Bypassing Birth Centres for Childbirth: an Analysis of Data from a Community-Based Prospective Cohort Study in Nepal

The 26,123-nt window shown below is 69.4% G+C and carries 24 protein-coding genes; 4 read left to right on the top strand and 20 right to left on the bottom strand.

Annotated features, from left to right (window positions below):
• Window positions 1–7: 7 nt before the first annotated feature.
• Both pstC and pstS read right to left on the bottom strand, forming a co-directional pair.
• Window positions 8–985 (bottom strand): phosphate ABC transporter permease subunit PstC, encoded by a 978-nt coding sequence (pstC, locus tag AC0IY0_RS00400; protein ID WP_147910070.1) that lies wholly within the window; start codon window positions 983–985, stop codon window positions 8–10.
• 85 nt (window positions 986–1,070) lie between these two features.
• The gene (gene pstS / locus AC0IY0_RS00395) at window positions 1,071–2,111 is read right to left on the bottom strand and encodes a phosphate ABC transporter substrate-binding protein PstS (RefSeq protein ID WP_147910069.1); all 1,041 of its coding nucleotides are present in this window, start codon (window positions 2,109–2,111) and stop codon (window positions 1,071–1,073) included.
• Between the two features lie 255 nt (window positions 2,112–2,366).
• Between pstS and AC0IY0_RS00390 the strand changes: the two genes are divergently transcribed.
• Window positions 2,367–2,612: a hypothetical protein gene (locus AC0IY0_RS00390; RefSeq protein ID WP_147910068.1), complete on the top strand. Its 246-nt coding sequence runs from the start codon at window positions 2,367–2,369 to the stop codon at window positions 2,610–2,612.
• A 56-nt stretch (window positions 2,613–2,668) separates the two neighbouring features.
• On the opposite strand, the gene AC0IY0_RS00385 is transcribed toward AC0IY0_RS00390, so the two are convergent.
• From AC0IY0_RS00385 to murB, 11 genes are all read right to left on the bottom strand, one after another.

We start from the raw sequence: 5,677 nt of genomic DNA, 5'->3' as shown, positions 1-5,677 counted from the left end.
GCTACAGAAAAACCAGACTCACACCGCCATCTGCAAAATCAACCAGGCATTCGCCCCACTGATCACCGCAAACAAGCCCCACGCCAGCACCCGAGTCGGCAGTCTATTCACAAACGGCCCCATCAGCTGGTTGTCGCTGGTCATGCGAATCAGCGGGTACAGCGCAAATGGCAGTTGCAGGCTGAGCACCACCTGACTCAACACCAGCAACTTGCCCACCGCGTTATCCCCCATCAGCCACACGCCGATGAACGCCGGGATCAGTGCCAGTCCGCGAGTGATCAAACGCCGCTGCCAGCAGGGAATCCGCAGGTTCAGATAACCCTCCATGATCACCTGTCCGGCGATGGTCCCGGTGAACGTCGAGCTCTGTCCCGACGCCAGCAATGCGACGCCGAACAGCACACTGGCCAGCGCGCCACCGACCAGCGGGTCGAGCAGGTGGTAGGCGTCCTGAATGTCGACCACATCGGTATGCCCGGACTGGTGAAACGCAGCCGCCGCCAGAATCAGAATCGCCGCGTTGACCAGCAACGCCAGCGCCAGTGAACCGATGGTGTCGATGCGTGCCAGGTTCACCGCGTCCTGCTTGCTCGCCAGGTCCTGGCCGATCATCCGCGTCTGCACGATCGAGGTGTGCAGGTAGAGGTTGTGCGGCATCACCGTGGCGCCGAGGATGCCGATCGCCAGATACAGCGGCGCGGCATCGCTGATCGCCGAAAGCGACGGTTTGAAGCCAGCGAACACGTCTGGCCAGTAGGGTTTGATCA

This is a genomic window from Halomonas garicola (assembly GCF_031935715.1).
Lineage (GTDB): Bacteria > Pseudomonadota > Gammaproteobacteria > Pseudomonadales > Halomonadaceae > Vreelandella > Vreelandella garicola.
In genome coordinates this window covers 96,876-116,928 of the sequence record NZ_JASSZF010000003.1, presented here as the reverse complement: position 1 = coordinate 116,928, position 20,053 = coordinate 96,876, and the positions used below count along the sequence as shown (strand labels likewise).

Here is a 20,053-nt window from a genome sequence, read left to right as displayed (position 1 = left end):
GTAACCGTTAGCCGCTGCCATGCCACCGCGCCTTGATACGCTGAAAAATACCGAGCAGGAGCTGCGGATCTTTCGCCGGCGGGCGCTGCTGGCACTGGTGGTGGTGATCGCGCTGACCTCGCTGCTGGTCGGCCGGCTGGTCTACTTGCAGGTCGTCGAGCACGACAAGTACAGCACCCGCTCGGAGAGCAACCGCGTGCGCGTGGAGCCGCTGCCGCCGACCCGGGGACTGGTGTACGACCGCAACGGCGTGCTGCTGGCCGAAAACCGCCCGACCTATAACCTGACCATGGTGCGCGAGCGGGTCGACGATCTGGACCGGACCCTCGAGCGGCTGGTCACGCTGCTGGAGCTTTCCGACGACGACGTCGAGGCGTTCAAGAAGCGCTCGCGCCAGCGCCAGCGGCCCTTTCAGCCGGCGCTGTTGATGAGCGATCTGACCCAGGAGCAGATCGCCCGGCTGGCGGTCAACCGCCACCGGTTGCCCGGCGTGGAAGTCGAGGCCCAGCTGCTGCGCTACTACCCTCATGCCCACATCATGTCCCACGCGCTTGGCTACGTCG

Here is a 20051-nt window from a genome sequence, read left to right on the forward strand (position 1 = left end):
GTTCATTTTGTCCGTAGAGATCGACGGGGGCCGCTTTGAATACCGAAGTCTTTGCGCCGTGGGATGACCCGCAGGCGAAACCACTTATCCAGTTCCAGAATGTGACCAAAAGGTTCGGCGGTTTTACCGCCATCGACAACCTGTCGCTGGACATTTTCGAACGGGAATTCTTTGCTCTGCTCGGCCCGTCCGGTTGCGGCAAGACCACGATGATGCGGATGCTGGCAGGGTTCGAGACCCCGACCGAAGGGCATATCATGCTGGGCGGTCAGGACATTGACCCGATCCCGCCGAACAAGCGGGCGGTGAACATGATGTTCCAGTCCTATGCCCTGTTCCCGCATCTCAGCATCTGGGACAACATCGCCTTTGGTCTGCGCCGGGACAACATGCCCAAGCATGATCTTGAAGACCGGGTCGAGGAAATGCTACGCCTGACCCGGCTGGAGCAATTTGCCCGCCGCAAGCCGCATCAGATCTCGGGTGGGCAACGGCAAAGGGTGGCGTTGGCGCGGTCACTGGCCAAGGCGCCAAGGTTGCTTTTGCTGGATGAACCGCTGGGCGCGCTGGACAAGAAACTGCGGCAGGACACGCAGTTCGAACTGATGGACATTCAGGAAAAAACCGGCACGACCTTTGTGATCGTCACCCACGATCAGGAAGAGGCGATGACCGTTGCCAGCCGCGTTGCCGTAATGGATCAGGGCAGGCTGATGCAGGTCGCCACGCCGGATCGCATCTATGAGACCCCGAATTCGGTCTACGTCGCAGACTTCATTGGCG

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Background: In Nepal, women residing in rural areas tend to bypass local birth centres and deliver at urban hospitals, despite the availability of obstetric care in these centres. This study investigated the incidence of bypassing, characteristics of bypassers and their reasons for bypassing the birth centres. Methods: A prospective cohort study was undertaken in the Kaski district of central Nepal. The 353 pregnant women of 5 months or more gestation recruited from the community had access to local birth centres. They were interviewed at baseline using a structured questionnaire, and were followed up within 45 days post-partum. Comparisons were made between women who delivered at birth centres and those who gave birth at hospital. Logistic regression analysis was performed to determine the factors affecting the risk of bypassing. Results: Of the final sample of 258 participants who delivered in a health facility, 181 women (70.2%) bypassed their nearest birth centres to deliver at hospitals. Bypassers tended to be wealthy and have intrapartum complications, but the likelihood of bypassing apparently decreased by higher parity and frequent (four or more) antenatal care visits. Availability of operating facility, adequacy of medical supplies and equipment and competent health staff at the facility were the main reasons for their bypassing decision. Conclusions: The risk of bypassing for childbirth was high in central Nepal. Provision of quality and reliable emergency obstetric services together with well trained and competent staff at birth centres are recommended to reduce bypassing and pressure on the public hospital system.
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